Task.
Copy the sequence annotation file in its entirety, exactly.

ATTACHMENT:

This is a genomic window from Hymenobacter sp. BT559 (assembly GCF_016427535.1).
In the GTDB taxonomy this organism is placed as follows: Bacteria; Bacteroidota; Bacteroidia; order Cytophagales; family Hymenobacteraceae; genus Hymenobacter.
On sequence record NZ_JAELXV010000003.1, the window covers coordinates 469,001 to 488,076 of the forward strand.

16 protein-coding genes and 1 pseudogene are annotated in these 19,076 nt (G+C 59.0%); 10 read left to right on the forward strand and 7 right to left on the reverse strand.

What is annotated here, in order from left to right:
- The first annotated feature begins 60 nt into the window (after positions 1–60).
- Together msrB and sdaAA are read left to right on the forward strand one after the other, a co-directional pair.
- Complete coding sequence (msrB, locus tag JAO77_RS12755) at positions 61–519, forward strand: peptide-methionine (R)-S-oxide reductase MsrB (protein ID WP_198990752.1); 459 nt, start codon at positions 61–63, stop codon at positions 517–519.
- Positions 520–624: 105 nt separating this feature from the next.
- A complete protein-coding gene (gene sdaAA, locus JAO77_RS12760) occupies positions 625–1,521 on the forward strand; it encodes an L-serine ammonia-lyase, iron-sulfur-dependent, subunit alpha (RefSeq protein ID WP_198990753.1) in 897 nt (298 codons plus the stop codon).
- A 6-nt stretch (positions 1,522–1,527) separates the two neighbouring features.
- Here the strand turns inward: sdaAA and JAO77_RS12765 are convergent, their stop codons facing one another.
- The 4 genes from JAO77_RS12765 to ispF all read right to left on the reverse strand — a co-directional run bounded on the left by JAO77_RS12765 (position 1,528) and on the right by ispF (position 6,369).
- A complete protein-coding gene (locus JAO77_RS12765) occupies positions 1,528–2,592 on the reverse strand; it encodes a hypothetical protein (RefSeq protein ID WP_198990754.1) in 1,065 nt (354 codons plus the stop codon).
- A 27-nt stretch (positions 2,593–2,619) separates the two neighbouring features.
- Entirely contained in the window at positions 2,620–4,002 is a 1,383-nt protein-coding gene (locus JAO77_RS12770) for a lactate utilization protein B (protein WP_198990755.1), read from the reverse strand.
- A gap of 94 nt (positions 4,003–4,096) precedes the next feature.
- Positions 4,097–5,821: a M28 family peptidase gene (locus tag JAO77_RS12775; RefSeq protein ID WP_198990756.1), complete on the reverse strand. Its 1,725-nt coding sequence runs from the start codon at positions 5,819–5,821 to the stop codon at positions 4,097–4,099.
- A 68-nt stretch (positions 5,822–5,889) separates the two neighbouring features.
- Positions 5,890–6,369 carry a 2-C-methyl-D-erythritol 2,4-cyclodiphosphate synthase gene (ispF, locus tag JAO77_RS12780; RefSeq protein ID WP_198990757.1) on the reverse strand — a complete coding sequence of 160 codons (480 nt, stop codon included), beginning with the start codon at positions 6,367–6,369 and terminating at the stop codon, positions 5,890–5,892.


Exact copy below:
This is a genomic window from Hymenobacter sp. BT559 (assembly GCF_016427535.1).
In the GTDB taxonomy this organism is placed as follows: Bacteria; Bacteroidota; Bacteroidia; order Cytophagales; family Hymenobacteraceae; genus Hymenobacter.
On sequence record NZ_JAELXV010000003.1, the window covers coordinates 469,001 to 488,076 of the forward strand.

16 protein-coding genes and 1 pseudogene are annotated in these 19,076 nt (G+C 59.0%); 10 read left to right on the forward strand and 7 right to left on the reverse strand.

What is annotated here, in order from left to right:
- The first annotated feature begins 60 nt into the window (after positions 1–60).
- Together msrB and sdaAA are read left to right on the forward strand one after the other, a co-directional pair.
- Complete coding sequence (msrB, locus tag JAO77_RS12755) at positions 61–519, forward strand: peptide-methionine (R)-S-oxide reductase MsrB (protein ID WP_198990752.1); 459 nt, start codon at positions 61–63, stop codon at positions 517–519.
- Positions 520–624: 105 nt separating this feature from the next.
- A complete protein-coding gene (gene sdaAA, locus JAO77_RS12760) occupies positions 625–1,521 on the forward strand; it encodes an L-serine ammonia-lyase, iron-sulfur-dependent, subunit alpha (RefSeq protein ID WP_198990753.1) in 897 nt (298 codons plus the stop codon).
- A 6-nt stretch (positions 1,522–1,527) separates the two neighbouring features.
- Here the strand turns inward: sdaAA and JAO77_RS12765 are convergent, their stop codons facing one another.
- The 4 genes from JAO77_RS12765 to ispF all read right to left on the reverse strand — a co-directional run bounded on the left by JAO77_RS12765 (position 1,528) and on the right by ispF (position 6,369).
- A complete protein-coding gene (locus JAO77_RS12765) occupies positions 1,528–2,592 on the reverse strand; it encodes a hypothetical protein (RefSeq protein ID WP_198990754.1) in 1,065 nt (354 codons plus the stop codon).
- A 27-nt stretch (positions 2,593–2,619) separates the two neighbouring features.
- Entirely contained in the window at positions 2,620–4,002 is a 1,383-nt protein-coding gene (locus JAO77_RS12770) for a lactate utilization protein B (protein WP_198990755.1), read from the reverse strand.
- A gap of 94 nt (positions 4,003–4,096) precedes the next feature.
- Positions 4,097–5,821: a M28 family peptidase gene (locus tag JAO77_RS12775; RefSeq protein ID WP_198990756.1), complete on the reverse strand. Its 1,725-nt coding sequence runs from the start codon at positions 5,819–5,821 to the stop codon at positions 4,097–4,099.
- A 68-nt stretch (positions 5,822–5,889) separates the two neighbouring features.
- Positions 5,890–6,369 carry a 2-C-methyl-D-erythritol 2,4-cyclodiphosphate synthase gene (ispF, locus tag JAO77_RS12780; RefSeq protein ID WP_198990757.1) on the reverse strand — a complete coding sequence of 160 codons (480 nt, stop codon included), beginning with the start codon at positions 6,367–6,369 and terminating at the stop codon, positions 5,890–5,892.